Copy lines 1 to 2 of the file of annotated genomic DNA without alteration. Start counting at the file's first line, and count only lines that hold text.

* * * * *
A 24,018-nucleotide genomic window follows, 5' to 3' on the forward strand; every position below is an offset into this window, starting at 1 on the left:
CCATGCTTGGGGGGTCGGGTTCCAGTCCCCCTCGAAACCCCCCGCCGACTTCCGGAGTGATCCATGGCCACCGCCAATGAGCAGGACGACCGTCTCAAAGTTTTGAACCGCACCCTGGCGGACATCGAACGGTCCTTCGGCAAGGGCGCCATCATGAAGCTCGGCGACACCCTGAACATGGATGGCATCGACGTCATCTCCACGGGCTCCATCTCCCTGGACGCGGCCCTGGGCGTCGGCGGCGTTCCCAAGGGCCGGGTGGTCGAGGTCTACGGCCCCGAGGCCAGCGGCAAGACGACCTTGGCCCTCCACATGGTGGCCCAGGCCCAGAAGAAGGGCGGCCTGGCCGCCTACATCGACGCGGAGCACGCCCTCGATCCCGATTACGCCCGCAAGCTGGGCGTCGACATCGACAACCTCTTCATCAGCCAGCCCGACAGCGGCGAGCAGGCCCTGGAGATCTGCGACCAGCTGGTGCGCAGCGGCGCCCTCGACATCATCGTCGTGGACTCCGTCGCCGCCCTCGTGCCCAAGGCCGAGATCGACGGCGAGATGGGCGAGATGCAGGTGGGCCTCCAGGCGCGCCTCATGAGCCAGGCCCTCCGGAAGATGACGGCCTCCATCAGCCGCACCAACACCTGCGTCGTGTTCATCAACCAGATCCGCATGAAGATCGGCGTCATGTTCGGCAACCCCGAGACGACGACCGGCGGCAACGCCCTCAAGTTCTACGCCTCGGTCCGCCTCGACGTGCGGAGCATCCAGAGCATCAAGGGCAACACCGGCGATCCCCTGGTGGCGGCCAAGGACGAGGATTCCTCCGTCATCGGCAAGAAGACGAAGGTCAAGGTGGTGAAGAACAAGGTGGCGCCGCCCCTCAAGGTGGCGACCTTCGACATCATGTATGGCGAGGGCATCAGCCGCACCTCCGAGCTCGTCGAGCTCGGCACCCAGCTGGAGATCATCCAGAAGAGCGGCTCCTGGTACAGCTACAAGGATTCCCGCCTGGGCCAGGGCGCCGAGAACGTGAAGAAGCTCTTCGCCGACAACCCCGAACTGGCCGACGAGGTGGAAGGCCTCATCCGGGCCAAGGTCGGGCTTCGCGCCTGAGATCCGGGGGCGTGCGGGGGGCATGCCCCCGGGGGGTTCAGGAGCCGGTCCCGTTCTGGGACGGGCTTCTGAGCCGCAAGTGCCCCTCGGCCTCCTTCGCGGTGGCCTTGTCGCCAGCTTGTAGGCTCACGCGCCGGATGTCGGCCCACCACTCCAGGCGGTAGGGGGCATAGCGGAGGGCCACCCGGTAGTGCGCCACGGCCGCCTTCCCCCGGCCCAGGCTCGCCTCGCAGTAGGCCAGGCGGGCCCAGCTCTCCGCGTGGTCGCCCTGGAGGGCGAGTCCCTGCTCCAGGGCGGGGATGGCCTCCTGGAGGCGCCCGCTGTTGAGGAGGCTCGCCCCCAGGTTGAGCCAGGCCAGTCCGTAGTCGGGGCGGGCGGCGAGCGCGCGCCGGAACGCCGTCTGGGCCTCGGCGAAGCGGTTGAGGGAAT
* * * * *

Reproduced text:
A 24,018-nucleotide genomic window follows, 5' to 3' on the forward strand; every position below is an offset into this window, starting at 1 on the left:
CCATGCTTGGGGGGTCGGGTTCCAGTCCCCCTCGAAACCCCCCGCCGACTTCCGGAGTGATCCATGGCCACCGCCAATGAGCAGGACGACCGTCTCAAAGTTTTGAACCGCACCCTGGCGGACATCGAACGGTCCTTCGGCAAGGGCGCCATCATGAAGCTCGGCGACACCCTGAACATGGATGGCATCGACGTCATCTCCACGGGCTCCATCTCCCTGGACGCGGCCCTGGGCGTCGGCGGCGTTCCCAAGGGCCGGGTGGTCGAGGTCTACGGCCCCGAGGCCAGCGGCAAGACGACCTTGGCCCTCCACATGGTGGCCCAGGCCCAGAAGAAGGGCGGCCTGGCCGCCTACATCGACGCGGAGCACGCCCTCGATCCCGATTACGCCCGCAAGCTGGGCGTCGACATCGACAACCTCTTCATCAGCCAGCCCGACAGCGGCGAGCAGGCCCTGGAGATCTGCGACCAGCTGGTGCGCAGCGGCGCCCTCGACATCATCGTCGTGGACTCCGTCGCCGCCCTCGTGCCCAAGGCCGAGATCGACGGCGAGATGGGCGAGATGCAGGTGGGCCTCCAGGCGCGCCTCATGAGCCAGGCCCTCCGGAAGATGACGGCCTCCATCAGCCGCACCAACACCTGCGTCGTGTTCATCAACCAGATCCGCATGAAGATCGGCGTCATGTTCGGCAACCCCGAGACGACGACCGGCGGCAACGCCCTCAAGTTCTACGCCTCGGTCCGCCTCGACGTGCGGAGCATCCAGAGCATCAAGGGCAACACCGGCGATCCCCTGGTGGCGGCCAAGGACGAGGATTCCTCCGTCATCGGCAAGAAGACGAAGGTCAAGGTGGTGAAGAACAAGGTGGCGCCGCCCCTCAAGGTGGCGACCTTCGACATCATGTATGGCGAGGGCATCAGCCGCACCTCCGAGCTCGTCGAGCTCGGCACCCAGCTGGAGATCATCCAGAAGAGCGGCTCCTGGTACAGCTACAAGGATTCCCGCCTGGGCCAGGGCGCCGAGAACGTGAAGAAGCTCTTCGCCGACAACCCCGAACTGGCCGACGAGGTGGAAGGCCTCATCCGGGCCAAGGTCGGGCTTCGCGCCTGAGATCCGGGGGCGTGCGGGGGGCATGCCCCCGGGGGGTTCAGGAGCCGGTCCCGTTCTGGGACGGGCTTCTGAGCCGCAAGTGCCCCTCGGCCTCCTTCGCGGTGGCCTTGTCGCCAGCTTGTAGGCTCACGCGCCGGATGTCGGCCCACCACTCCAGGCGGTAGGGGGCATAGCGGAGGGCCACCCGGTAGTGCGCCACGGCCGCCTTCCCCCGGCCCAGGCTCGCCTCGCAGTAGGCCAGGCGGGCCCAGCTCTCCGCGTGGTCGCCCTGGAGGGCGAGTCCCTGCTCCAGGGCGGGGATGGCCTCCTGGAGGCGCCCGCTGTTGAGGAGGCTCGCCCCCAGGTTGAGCCAGGCCAGTCCGTAGTCGGGGCGGGCGGCGAGCGCGCGCCGGAACGCCGTCTGGGCCTCGGCGAAGCGGTTGAGGGAAT